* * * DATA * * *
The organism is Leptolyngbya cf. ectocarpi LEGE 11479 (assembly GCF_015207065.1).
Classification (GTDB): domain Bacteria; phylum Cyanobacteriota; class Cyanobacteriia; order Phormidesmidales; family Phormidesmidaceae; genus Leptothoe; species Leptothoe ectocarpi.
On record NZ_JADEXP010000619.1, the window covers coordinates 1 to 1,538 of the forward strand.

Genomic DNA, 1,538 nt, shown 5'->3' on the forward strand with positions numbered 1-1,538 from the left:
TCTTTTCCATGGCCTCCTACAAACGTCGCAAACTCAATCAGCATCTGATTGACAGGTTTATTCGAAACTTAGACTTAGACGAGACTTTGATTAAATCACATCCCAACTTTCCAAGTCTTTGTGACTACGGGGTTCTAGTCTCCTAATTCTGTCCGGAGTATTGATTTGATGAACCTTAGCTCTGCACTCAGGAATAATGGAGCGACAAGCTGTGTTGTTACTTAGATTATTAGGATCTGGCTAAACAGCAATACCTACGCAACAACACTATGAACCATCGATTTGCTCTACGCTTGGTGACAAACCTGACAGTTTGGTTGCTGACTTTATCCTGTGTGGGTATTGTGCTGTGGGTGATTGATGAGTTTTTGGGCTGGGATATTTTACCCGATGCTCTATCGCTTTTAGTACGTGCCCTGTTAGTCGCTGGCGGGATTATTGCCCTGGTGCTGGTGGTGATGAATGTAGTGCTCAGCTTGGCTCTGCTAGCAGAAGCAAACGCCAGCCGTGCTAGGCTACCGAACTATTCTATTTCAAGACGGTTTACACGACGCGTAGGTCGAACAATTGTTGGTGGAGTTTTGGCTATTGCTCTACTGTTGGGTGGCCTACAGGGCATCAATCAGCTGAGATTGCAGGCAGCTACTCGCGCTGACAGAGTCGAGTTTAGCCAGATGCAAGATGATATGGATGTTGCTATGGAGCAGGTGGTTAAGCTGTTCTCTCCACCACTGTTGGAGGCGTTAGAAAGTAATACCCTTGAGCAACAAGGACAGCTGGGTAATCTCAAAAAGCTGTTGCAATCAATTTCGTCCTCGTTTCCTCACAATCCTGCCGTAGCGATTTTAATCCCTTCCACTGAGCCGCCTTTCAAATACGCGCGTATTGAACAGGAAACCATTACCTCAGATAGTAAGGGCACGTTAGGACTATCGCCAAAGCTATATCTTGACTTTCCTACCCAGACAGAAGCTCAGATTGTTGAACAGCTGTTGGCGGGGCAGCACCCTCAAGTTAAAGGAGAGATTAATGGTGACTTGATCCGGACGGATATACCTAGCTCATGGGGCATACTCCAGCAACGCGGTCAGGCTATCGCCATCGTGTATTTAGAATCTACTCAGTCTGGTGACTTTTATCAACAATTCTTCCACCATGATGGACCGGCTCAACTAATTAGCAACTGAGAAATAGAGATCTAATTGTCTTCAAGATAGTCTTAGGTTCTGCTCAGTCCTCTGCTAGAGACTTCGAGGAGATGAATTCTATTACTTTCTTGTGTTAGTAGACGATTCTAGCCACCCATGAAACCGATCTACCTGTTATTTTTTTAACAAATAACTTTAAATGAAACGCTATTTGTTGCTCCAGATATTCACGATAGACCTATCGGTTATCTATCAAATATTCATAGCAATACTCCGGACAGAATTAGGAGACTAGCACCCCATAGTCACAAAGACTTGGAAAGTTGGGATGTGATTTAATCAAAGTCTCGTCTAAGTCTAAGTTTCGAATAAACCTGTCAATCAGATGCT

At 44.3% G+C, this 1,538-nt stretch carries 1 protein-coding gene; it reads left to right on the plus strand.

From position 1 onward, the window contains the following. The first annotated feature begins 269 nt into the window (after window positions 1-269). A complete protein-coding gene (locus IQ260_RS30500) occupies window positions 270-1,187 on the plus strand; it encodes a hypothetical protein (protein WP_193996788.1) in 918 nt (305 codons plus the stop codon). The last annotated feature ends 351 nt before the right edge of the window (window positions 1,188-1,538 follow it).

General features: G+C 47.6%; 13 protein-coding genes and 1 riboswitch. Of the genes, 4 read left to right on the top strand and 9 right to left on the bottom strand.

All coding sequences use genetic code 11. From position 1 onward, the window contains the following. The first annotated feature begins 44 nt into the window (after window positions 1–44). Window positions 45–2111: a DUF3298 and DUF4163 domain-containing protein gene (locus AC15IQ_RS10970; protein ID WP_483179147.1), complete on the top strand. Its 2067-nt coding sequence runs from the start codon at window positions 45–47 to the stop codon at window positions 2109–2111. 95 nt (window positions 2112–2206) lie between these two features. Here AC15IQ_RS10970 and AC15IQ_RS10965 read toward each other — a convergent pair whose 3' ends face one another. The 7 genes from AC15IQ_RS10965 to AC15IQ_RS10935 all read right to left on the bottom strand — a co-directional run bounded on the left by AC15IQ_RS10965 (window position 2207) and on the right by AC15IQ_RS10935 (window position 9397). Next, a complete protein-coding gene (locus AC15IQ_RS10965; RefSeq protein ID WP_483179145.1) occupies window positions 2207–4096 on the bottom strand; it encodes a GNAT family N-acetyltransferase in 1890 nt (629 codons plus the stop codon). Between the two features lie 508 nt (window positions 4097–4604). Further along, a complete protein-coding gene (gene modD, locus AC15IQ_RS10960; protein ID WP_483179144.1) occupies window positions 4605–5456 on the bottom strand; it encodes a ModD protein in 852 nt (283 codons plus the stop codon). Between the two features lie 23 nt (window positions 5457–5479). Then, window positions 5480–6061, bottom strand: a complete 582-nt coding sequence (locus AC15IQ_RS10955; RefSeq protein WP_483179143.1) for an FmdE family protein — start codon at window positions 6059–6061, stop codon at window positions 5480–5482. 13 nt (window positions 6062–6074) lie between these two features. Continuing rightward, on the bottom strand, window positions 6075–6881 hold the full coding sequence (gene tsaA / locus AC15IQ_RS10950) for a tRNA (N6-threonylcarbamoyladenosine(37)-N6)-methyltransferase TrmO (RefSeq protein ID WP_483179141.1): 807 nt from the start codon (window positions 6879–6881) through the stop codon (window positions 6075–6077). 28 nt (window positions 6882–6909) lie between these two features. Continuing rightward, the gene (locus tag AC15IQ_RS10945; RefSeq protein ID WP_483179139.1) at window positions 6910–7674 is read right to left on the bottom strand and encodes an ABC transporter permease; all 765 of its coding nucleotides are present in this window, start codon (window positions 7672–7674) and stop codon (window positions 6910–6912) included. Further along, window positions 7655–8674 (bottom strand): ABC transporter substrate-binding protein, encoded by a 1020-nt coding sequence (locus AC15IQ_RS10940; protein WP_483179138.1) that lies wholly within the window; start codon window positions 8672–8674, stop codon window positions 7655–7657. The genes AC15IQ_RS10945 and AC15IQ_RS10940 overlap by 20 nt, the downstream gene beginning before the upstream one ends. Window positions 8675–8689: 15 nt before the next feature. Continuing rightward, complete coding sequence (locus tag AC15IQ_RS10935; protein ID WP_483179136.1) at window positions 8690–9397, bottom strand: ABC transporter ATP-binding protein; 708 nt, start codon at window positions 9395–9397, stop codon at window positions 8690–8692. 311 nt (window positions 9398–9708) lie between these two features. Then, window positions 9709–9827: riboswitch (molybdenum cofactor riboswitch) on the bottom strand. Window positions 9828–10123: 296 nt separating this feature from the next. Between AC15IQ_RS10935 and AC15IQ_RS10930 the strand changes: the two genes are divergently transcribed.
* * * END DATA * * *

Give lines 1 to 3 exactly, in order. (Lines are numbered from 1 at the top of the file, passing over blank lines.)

The organism is Leptolyngbya cf. ectocarpi LEGE 11479 (assembly GCF_015207065.1).
Classification (GTDB): domain Bacteria; phylum Cyanobacteriota; class Cyanobacteriia; order Phormidesmidales; family Phormidesmidaceae; genus Leptothoe; species Leptothoe ectocarpi.
On record NZ_JADEXP010000619.1, the window covers coordinates 1 to 1,538 of the forward strand.